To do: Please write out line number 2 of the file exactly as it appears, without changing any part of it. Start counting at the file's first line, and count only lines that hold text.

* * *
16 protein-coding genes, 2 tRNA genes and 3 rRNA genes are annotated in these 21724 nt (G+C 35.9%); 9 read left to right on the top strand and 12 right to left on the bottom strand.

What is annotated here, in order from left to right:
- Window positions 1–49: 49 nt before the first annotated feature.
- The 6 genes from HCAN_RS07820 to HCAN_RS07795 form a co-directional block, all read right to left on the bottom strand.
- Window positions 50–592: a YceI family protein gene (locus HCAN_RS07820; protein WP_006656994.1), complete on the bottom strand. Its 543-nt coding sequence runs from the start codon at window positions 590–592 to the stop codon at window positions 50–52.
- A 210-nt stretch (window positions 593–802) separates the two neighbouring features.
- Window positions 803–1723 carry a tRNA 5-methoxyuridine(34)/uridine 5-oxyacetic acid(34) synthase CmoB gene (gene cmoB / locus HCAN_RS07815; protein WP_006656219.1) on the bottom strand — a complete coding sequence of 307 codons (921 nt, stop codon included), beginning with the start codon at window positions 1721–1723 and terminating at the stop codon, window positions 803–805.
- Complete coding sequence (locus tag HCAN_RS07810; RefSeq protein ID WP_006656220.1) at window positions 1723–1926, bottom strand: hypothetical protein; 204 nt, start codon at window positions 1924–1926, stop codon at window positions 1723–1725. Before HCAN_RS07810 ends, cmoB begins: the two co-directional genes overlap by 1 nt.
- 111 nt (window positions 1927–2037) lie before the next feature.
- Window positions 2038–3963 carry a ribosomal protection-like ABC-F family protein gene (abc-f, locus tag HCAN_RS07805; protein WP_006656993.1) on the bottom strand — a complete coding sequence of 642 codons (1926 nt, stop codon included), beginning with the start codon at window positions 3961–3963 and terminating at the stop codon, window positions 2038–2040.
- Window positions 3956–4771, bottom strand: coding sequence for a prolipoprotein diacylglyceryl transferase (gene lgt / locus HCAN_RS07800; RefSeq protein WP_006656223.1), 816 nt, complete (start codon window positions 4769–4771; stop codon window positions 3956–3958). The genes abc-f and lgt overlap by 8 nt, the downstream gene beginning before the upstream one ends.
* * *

What is annotated here, in order from left to right: